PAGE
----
Monday, August 4, 2008

Job market is no recession counterpoint

The June jobs report allayed some fears of recession.

It shouldn't have.

If this is a recession that began in December of 2007 as many suggest, then as of its eight month it displays the third smallest job losses of any recession since 1960. The average recession drops the level of jobs from their threshold recession level by 1.5%. Currently jobs are lower by only 0.3%. In the eighth month of recession. In the eight month of the 1960 and in the 1973 contractions jobs fell by less. They were still recessions. The 1960 recession tuned out to be a recession of relatively light job losses (jobs fell by only 1.2% at their worst) but at 1.6% the losses in the 1973-75 downturn were a bit worse than average.

Still recession severity cannot be told by the depth of job loss alone. Recessions are about the economy at large the depth, breadth and length of the economic slowing of all sorts, not just the job market. The three metrics of breadth. depth and length are the key applied across all sectors.

But job losses alone do not even tell us the full scope of labor market weakness. Since the economy had different job growth momentum coming into each of these previous recessions the true impact is not just job losses. It is the shift in job growth that tells a better story of disruption.

Since 1960, in recessions monthly job growth slowed by an average of 263,000 compared to the 4-9 month average gain prior to the recession's start. After the first four months of recession the down shift in job growth intensified to being 331,000 slower than its pre-recession period.

Each recession period has seen a minimum shift in job growth of at least -400K in the recession compared to pre-recession monthly growth. The average maximum monthly job slowing in recessions creates one-half of one million jobs less in the worst month compared to the pre-recession average.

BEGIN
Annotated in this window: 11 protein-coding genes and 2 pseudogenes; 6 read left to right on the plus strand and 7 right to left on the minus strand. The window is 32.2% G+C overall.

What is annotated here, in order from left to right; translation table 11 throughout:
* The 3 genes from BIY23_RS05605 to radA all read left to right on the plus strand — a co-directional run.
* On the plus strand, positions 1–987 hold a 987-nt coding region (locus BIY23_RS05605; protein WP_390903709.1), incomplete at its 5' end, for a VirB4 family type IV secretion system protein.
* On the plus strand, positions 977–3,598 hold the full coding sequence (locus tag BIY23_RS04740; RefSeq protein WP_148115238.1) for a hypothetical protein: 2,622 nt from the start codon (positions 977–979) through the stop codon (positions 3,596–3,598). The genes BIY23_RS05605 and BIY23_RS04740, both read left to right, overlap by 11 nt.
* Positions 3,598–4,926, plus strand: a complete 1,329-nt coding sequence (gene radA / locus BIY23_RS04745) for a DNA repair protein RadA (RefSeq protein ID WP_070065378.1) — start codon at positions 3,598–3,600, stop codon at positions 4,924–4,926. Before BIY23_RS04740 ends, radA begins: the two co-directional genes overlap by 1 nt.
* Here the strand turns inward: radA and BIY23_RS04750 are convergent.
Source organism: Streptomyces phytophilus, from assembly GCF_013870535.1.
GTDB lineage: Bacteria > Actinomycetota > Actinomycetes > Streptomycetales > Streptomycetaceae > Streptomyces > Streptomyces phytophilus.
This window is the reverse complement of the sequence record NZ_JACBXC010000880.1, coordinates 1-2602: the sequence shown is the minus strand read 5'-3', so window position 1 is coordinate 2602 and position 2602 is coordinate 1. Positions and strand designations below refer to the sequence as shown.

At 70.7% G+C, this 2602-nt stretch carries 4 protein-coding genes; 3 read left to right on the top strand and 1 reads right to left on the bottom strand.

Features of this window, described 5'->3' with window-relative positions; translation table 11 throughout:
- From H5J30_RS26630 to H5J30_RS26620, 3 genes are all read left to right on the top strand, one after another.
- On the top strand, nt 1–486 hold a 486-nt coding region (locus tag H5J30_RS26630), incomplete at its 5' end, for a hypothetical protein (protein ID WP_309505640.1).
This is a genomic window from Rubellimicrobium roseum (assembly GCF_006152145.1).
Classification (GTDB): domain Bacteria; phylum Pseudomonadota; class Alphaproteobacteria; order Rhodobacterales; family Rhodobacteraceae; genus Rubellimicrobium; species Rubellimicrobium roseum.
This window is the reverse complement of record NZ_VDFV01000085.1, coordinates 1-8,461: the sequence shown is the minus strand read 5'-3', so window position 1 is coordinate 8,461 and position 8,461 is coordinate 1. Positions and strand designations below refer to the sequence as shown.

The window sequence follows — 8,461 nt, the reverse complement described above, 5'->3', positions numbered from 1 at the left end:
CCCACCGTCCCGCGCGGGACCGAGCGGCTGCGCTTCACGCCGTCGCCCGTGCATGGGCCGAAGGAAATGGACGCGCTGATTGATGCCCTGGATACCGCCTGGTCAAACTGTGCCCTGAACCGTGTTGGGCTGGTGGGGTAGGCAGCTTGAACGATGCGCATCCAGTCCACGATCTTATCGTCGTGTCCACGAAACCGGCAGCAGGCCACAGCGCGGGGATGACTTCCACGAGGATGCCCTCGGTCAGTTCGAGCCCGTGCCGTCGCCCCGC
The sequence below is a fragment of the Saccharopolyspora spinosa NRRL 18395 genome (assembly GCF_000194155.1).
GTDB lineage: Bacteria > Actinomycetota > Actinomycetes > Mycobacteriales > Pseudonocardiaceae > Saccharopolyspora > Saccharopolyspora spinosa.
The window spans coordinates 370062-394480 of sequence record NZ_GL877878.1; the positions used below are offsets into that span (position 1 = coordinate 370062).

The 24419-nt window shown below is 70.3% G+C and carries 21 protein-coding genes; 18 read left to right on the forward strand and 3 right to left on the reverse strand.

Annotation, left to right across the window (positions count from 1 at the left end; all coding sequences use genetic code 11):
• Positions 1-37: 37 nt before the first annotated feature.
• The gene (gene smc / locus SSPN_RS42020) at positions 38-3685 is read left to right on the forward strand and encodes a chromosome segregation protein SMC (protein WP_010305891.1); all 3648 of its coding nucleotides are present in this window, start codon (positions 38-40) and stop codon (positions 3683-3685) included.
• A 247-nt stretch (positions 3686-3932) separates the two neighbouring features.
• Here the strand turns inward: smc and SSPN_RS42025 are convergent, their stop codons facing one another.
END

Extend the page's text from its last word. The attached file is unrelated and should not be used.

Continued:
The 2008 experience is like the 1973-75 experience in that the slowdown in job growth is not severe. Although jobs are declining steadily, the slowing from the pre-recession environment shows a shift in growth of only -156,000 on average. In 1973 jobs did not slow from their pre-recession pace appreciably until the 13th month of recession. But then weakness came on with great severity. The average slowdown in the first eight months of recession in 1973-75 was even less than what it is now. But the 1969 recession appears as more severe on this metric. So the 2008 recession does not stand alone it does stand as most similar to the last oil price/embargo induced recession of 1973-1975.

In 2008 there has been little evidence of acceleration in job losses and that is what is perplexing even though that result is not unprecedented in recessions.

In 2008, however there is also evidence that economic weakness is still spreading. The Challenger Announced Corporate Layoff data show that the layoff trend is on the rise. Vehicle sales have been slowing as well to an anemic 12.55mu sales pace in July. Arguably the economy was slowing on the housing situation and financial troubles coming into 2008 then spiking oil prices pushed it over the limit. I look at the economy as successfully having fought off recession from housing and the financial sector problems but as now succumbing to the impact of strong oil prices. The rebates hardly have helped. By and large they have been saved by the consumer. These multiple attacks on the economy account for its slow or herky-jerky recession start.

But we still think it is a recession and we think it is going to develop metrics more like past harsh recessions.

Jobless claims are spiking, announced corporate layoffs are high and rising, the unemployment rate is up sharply. Consumer spending on durables is sharply lower and consumer confidence is off. The signs are clear and uniform in their message. Why ignore them just because of job patterns (that have not even undergone their final revisions) don't look exactly as they have in most past recessions? They are after all close enough and other supporting signals should be clear enough.

Still don't think it looks like a recession?

Just wait.

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